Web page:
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Re: FYI, resolution of "Digest" issue

From: <jg@zorch.w3.org>
Date: Thu, 29 Aug 96 22:03:00 -0400
Message-Id: <9608300203.AA29200@zorch.w3.org>
To: Paul Hoffman <paulh@imc.org>
Cc: Larry Masinter <masinter@parc.xerox.com>, http-wg%cuckoo.hpl.hp.com@hplb.hpl.hp.com, Harald.T.Alvestrand@uninett.no, moore@cs.utk.edu
Paul, there is more here (and has been going on behind the scenes) than
you know.  I'll try to summarize the situation as I see it from the mail
that has been flowing between the area directors, Larry and myself.

The basic problem is a procedural one (that Keith Moore, Harald
Alvestrand, Larry and I might be held responsible for): last calls
were issued on the documents independently, and they are not written
to interdepend in appropriate ways.  With 20-20 hind sight, we should
have issued a single last call with covering explanation, and done the
wordsmithing slightly differently.

The IETF and IESG get very upset if any normative requirements (i.e. MUSTs,
SHOULDS, etc.) change between the final draft and the RFC; after all,
that is what is Last Call is all about.  Any changes should be entirely of
an editorial nature.

So, we have to ways to fix this.

1) Issue new drafts for both documents, and have to issue a new IETF
last call.  Once that is done, the IESG does its thing.  This would
take a month or two. (or three)....

2) Have the IESG immediately issue the RFC's for both HTTP/1.1 and
Digest.  Go ahead immediately with issue a separate (about 1 page) draft
that states the normative requirements we all intend(ed), forward to the
area directors instantly, and do IETF last call on it.
This would take a month or two. (or three)....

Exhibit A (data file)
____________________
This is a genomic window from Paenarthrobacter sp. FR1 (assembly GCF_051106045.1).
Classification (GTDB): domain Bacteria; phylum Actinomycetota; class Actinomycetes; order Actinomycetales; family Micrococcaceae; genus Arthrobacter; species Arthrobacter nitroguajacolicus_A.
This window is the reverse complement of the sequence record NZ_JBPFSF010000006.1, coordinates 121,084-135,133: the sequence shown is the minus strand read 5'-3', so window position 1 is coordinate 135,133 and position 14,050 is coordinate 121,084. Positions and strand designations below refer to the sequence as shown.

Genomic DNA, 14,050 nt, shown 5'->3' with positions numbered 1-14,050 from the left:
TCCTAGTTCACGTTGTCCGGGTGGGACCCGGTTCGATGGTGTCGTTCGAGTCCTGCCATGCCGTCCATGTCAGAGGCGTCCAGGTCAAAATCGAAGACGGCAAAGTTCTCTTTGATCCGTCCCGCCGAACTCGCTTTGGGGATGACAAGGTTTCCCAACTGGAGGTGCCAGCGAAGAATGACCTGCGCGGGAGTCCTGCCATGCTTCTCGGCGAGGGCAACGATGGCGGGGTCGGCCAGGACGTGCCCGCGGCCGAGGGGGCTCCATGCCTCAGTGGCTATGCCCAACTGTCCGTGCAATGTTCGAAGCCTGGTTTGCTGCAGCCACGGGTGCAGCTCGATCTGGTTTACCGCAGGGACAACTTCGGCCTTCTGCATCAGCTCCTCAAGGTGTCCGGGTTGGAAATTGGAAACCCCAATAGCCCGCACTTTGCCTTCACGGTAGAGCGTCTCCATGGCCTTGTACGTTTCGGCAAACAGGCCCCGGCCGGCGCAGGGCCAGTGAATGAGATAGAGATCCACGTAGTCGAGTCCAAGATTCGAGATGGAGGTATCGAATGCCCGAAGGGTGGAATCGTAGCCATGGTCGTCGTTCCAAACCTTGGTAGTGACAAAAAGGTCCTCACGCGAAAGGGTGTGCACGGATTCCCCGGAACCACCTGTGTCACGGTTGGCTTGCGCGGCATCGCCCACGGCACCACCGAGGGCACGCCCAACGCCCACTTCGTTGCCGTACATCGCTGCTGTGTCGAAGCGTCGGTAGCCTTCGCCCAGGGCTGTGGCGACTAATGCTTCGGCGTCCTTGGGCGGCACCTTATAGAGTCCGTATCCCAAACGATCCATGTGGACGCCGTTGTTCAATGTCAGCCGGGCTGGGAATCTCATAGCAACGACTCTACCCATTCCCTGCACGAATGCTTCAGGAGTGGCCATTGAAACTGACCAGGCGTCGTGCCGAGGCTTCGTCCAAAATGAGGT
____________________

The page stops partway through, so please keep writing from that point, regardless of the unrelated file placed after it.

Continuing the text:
Both 1) and 2) take the same length of elapsed time to the same
desired end state.  1) causes us to wait months more for any IESG
action (i.e. we don't get RFC's immediately), and 2) gets us the announcement
of the IESG action of last Thursday approving both our existing
documents issued, and then the tiny RFC gets us the normative requirements
we want at the same elapsed time that 1 would have taken.

So the right outcome in our minds (Larry, myself, Keith, and Harald)
is 2), so that more time does not elapse for proposed standard on HTTP/1.1. 

By going ahead with the existing documents we get Proposed standard immediately,
without taking significantly longer elapsed time for the requirements we've
been discussing.

Larry didn't make clear in his mail what our options are procedurally, in
the current process state.

And we'll pull all this together into the Draft version of the document(s),
so that this strange short RFC we'll end with won't matter thereafter.

Hopefully, this will clarify the situation to everyone.

Aren't standards processes fun? :-)
				- Jim
Received on Thursday, 29 August 1996 19:04:35 EDT

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